However, Julie is the mean reason why I love this film so much. I always feel so inspired after watching it! The first time I watched Julie & Julia was years before I started writing this blog, but I always felt this itch to start a project similar to the one Julie embarked on. Something to do with blogging and cooking. I never did, but the feeling I got from watching this film was always a positive one, it provided me with a spark to do something, and that motivated me. When I watched it again a few weeks ago, I got an even better feeling, because this time I could actually say I started my own little project: I started blogging, and I’ve been doing so for almost a year now!

If you love food, want to feel inspired or just want to watch a wonderful feel good film, try Julie & Julia. You won’t regret it! (I hope).

Top Ten Favourite TV Shows

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Top Ten Tuesday is hosted by The Broke and the Bookish.

Wow, this is the second time in a row that I’m a day late with my Top Ten Tuesday post. I could bore you with all kinds of (valid) excuses, but let’s just get on with the show! When I saw this week’s topic is favourite TV shows I got all giddy and excited: I love watching TV shows and talking about them. Plus, I watch way too many of them, so making this list would be a breeze.

Well… It sort of was, but I kept thinking I was forgetting a show I really love and should definitely make the list. So, it took a little while after all. And I probably forgot something because I watch way more shows than just these ten, to be honest.

Anyway, here’s my top ten, in no particular order!

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Film Review: The Fault in Our Stars

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I’ve talked about John Green’s The Fault in Our Stars (way too) many times since I started this blog in October, so you can probably imagine how much I was looking forward to the film. While the early posters said it was coming out on June 6 in the Netherlands, just like in the United States, I found out a few monhts ago it won’t come out until July 10. Disappointment galore. Waiting another month is long, people!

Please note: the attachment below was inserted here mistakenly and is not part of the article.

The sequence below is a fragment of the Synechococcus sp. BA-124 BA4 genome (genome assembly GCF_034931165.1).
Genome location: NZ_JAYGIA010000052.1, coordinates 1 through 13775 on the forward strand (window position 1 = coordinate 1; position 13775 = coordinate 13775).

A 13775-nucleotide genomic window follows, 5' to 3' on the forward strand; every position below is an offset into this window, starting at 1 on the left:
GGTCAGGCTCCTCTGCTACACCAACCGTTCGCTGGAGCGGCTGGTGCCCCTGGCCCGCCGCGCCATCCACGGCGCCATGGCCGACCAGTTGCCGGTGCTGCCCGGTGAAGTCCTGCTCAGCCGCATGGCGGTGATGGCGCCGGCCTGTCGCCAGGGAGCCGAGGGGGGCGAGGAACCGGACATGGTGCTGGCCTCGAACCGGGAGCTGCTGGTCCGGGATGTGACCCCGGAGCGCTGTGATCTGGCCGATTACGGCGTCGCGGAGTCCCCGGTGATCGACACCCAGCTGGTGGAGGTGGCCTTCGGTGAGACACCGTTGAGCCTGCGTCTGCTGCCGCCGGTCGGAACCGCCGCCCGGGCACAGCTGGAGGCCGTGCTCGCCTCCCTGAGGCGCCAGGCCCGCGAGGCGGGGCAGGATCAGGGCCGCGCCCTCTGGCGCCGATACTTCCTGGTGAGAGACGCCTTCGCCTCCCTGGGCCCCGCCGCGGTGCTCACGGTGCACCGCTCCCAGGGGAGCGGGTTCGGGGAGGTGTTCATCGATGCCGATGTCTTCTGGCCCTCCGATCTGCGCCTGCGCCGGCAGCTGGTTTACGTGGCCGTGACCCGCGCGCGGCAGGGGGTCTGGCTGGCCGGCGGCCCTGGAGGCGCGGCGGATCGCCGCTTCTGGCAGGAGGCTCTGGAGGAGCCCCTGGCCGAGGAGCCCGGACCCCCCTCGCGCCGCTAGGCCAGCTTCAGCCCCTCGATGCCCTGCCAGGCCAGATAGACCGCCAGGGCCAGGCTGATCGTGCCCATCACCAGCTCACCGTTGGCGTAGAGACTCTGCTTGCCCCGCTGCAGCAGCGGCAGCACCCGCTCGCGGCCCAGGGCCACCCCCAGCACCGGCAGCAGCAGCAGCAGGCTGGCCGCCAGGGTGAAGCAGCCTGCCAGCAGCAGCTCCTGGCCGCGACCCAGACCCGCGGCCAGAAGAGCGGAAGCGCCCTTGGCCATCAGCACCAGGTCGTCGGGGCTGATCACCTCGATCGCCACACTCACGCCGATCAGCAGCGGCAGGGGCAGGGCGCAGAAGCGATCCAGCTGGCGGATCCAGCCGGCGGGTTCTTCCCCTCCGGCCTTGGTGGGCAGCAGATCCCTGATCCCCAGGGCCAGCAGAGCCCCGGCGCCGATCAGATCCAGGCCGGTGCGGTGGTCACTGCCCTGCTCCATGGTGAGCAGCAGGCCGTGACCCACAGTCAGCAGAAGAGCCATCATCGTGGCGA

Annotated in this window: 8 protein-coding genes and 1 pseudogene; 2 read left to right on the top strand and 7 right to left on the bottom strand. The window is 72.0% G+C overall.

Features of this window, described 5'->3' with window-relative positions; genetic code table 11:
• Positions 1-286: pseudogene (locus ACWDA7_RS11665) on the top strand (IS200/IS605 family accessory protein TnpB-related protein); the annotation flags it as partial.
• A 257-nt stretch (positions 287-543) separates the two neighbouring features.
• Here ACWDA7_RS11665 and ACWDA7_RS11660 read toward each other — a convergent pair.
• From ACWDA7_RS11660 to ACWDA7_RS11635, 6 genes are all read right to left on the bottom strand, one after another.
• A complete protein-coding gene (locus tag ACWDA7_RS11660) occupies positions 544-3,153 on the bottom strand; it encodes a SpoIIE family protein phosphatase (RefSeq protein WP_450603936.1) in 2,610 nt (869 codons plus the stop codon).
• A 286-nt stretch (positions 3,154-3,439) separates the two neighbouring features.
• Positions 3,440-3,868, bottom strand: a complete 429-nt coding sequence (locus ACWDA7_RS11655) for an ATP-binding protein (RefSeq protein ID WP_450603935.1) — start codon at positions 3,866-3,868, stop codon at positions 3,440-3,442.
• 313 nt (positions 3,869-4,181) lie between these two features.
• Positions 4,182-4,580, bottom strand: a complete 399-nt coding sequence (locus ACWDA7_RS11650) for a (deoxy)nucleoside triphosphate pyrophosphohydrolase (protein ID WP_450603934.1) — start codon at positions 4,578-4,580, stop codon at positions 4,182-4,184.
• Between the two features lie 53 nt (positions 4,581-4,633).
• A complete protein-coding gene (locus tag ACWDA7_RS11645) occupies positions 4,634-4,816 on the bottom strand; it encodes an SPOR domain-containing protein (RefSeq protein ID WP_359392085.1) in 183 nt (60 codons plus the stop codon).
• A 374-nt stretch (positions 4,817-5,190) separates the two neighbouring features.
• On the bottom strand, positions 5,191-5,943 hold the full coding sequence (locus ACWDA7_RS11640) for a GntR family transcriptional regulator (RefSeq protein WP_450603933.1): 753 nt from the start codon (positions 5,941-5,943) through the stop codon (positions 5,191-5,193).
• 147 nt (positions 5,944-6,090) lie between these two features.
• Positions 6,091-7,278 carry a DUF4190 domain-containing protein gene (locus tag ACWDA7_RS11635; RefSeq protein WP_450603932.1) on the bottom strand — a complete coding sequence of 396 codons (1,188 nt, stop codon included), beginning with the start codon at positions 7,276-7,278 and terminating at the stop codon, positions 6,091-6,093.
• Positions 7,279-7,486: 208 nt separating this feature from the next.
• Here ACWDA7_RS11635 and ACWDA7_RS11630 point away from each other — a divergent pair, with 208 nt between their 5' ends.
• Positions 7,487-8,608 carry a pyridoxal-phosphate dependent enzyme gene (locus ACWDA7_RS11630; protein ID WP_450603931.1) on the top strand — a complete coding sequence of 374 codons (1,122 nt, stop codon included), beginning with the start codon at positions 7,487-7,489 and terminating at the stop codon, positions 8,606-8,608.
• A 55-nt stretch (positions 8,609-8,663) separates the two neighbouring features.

Then, about two weeks ago, I found out via the Dutch TFiOS Facebook page that they were going to host a few screenings of the film on the 26th and 27th of June throughout the country. Including one in my town! I immediately bought two tickets and last week me and my friend went to see this long anticipated film. I was excited, but, honestly, quite anxious as well. Film adaptations usually tend to be disappointing, but I did have high hopes for TFiOS because of everything I’d read about it and everything John Green said.

It was amazing.

While there were a few tiny bits and bobs (mainly phrasings) I didn’t particularly like, overall this film hugely exceeded my expectations.

Firstly, let’s take a minute to talk about the casting. Shailene Woodley is the perfect Hazel. I can’t imagine anyone else playing her and everything she did just fit. John Green has said a few times that Shailene is his Hazel, and I can now finally completely see why. You know how sometimes you think an actor kind of fits their role, but you’re a bit bummed you’ll now never again be able to picture the character the “right” way when you’re reading the book? Definitely not the case for TFiOS. Shailene is Hazel, and I’m more than fine with that.

And then there’s Ansel Elgort… For me, he is the perfect Augustus, mainly because of this little smirk he always seems to wear on his face. I fell in love with Gus when I read the book, and the same thing happened when I was watching the film (though not exactly in a fangirl-y way). Again; it just fits. I can see why Ansel takes a bit more getting used to for others, though, but I think that mainly has to do with the character itself.

While the excellent, excellent, casting undoubtedly has something to do with it, the way the makers of the film stayed true to the book is almost unbelievable. It had the same feel the book did, which is quite rare to find in a film adaptation, I think. They took a lot of lines literally from the book, which was very nice overall, but in some places felt a little bit awkward as well.

The only thing I thought really didn’t work in the film as opposed to the book was the cigarette metaphor. You know, the putting the killing thing in your mouth but not giving it the power to actually kill you? I thought that was really poetic and cool in the book, but to see it happen on screen somehow didn’t seem right.

That didn’t in any way lessen my enthusiasm though. This is by far the best film adaptation I’ve seen (of a book I’ve actually read, that is). I’m pretty sure I’ll be getting this on dvd as soon as it comes out, although I have no idea if I’ll actually watch it that often. You see, this film is absolutely beautiful and very funny, but it’s also just as heartbreaking and gut-wrenching as the book. We left the theatre quite disoriented, with tears smudged all over our faces and a huge need for some alcohol.